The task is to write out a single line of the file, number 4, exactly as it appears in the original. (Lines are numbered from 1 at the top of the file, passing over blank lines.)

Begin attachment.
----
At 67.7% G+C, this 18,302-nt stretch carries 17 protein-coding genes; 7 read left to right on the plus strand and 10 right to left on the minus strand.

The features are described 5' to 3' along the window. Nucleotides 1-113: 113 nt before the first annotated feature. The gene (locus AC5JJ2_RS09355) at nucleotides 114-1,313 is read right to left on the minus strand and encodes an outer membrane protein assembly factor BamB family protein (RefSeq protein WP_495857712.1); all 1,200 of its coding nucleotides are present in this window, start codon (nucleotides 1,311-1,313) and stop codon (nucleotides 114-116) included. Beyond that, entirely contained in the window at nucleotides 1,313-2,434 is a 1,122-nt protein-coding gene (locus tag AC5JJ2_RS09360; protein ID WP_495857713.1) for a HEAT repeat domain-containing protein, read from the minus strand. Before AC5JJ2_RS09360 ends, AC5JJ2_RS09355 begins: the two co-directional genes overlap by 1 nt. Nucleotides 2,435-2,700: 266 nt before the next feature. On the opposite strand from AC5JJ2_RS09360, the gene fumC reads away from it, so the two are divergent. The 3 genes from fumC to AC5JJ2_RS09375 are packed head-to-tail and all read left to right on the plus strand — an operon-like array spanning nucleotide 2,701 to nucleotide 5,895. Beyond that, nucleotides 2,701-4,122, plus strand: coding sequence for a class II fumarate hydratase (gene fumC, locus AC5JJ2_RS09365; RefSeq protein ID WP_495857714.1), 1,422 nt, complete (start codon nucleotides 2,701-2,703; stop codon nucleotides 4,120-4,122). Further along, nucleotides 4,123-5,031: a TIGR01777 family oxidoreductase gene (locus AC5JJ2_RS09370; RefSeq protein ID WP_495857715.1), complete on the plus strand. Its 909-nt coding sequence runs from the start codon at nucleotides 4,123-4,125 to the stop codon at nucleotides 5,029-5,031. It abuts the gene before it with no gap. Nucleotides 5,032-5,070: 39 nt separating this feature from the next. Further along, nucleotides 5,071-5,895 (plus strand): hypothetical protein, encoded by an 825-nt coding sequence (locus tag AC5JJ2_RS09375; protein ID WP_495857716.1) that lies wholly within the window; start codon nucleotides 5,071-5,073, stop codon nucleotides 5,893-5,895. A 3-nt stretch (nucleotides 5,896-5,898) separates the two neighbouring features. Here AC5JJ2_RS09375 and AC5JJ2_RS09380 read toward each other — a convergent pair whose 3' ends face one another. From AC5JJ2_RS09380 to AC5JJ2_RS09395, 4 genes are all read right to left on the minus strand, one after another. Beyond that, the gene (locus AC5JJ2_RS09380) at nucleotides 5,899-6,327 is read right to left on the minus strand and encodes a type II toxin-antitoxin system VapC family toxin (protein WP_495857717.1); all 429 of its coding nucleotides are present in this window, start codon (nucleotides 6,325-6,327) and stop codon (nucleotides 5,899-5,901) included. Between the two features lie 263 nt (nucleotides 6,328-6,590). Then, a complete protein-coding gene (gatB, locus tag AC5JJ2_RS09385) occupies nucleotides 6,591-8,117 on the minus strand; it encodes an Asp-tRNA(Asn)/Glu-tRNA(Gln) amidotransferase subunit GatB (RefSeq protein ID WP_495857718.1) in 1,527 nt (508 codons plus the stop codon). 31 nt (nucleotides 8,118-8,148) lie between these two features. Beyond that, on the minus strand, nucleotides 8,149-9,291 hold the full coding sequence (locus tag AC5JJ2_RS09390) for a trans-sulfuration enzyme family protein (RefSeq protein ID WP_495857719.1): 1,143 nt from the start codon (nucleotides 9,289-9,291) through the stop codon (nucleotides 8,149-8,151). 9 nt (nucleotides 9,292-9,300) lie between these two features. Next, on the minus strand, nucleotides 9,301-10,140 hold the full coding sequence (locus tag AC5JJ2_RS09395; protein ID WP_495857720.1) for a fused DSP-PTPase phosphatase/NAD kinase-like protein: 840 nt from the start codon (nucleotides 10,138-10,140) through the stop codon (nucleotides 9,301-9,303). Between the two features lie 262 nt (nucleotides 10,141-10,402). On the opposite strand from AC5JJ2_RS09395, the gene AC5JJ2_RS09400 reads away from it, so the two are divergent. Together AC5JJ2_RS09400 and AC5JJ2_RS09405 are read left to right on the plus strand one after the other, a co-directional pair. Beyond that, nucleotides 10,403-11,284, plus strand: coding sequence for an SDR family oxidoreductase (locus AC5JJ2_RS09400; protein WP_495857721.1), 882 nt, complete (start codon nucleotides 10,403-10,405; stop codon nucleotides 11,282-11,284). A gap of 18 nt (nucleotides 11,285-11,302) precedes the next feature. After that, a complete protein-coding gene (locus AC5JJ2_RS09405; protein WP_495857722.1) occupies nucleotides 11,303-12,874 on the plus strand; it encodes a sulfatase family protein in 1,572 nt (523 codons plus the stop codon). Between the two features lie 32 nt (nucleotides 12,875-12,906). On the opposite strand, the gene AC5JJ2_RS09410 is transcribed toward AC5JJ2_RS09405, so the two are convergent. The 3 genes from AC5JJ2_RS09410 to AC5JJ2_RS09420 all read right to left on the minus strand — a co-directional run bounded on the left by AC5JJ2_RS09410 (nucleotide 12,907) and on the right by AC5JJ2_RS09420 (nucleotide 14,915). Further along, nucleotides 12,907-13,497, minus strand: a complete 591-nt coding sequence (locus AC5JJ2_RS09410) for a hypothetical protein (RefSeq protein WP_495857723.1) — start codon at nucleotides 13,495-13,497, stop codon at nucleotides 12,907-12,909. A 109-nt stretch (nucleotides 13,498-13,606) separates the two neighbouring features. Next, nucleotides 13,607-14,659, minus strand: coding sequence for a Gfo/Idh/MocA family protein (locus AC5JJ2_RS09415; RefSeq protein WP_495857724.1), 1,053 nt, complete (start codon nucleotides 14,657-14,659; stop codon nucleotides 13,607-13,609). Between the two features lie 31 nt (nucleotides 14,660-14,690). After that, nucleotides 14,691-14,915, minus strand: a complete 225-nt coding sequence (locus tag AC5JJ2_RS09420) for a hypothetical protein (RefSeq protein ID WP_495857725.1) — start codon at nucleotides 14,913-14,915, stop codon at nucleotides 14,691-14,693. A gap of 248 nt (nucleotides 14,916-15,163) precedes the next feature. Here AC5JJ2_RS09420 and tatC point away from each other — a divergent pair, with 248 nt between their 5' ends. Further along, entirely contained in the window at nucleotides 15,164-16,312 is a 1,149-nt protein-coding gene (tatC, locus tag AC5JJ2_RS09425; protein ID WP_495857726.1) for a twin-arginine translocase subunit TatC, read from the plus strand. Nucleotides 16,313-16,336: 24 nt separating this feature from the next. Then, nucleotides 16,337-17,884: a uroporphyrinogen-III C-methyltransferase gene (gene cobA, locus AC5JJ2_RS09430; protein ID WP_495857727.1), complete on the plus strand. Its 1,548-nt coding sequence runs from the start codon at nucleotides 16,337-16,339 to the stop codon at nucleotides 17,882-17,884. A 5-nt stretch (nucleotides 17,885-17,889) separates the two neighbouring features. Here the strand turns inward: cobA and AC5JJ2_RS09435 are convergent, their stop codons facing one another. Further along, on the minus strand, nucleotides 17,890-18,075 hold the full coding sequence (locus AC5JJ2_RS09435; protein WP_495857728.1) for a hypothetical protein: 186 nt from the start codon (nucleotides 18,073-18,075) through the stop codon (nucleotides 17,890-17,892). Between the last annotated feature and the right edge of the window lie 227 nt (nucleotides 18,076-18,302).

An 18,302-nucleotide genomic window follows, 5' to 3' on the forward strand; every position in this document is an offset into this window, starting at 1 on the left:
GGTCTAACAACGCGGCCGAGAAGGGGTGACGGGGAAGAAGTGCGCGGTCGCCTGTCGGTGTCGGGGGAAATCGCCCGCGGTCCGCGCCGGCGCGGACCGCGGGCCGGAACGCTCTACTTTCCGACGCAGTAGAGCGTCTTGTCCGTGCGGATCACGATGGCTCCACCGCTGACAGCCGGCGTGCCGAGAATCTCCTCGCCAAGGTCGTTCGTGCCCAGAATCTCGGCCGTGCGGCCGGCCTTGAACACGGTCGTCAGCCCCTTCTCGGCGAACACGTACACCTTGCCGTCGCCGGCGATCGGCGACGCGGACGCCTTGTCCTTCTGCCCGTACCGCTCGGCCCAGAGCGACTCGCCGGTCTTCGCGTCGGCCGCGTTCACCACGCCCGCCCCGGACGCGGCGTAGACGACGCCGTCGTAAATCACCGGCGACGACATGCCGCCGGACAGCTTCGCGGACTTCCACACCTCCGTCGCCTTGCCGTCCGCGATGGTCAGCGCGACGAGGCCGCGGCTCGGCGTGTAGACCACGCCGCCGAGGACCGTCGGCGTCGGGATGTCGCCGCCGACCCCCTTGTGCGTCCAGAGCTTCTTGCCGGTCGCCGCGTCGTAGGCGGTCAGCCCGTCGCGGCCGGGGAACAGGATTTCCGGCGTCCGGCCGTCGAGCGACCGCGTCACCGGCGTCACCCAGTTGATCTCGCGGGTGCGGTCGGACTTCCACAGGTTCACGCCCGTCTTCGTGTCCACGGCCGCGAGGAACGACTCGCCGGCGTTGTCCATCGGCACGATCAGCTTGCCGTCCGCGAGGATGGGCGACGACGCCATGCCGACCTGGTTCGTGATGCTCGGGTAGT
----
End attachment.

GGTCTAACAACGCGGCCGAGAAGGGGTGACGGGGAAGAAGTGCGCGGTCGCCTGTCGGTGTCGGGGGAAATCGCCCGCGGTCCGCGCCGGCGCGGACCGCGGGCCGGAACGCTCTACTTTCCGACGCAGTAGAGCGTCTTGTCCGTGCGGATCACGATGGCTCCACCGCTGACAGCCGGCGTGCCGAGAATCTCCTCGCCAAGGTCGTTCGTGCCCAGAATCTCGGCCGTGCGGCCGGCCTTGAACACGGTCGTCAGCCCCTTCTCGGCGAACACGTACACCTTGCCGTCGCCGGCGATCGGCGACGCGGACGCCTTGTCCTTCTGCCCGTACCGCTCGGCCCAGAGCGACTCGCCGGTCTTCGCGTCGGCCGCGTTCACCACGCCCGCCCCGGACGCGGCGTAGACGACGCCGTCGTAAATCACCGGCGACGACATGCCGCCGGACAGCTTCGCGGACTTCCACACCTCCGTCGCCTTGCCGTCCGCGATGGTCAGCGCGACGAGGCCGCGGCTCGGCGTGTAGACCACGCCGCCGAGGACCGTCGGCGTCGGGATGTCGCCGCCGACCCCCTTGTGCGTCCAGAGCTTCTTGCCGGTCGCCGCGTCGTAGGCGGTCAGCCCGTCGCGGCCGGGGAACAGGATTTCCGGCGTCCGGCCGTCGAGCGACCGCGTCACCGGCGTCACCCAGTTGATCTCGCGGGTGCGGTCGGACTTCCACAGGTTCACGCCCGTCTTCGTGTCCACGGCCGCGAGGAACGACTCGCCGGCGTTGTCCATCGGCACGATCAGCTTGCCGTCCGCGAGGATGGGCGACGACGCCATGCCGACCTGGTTCGTGATGCTCGGGTAGT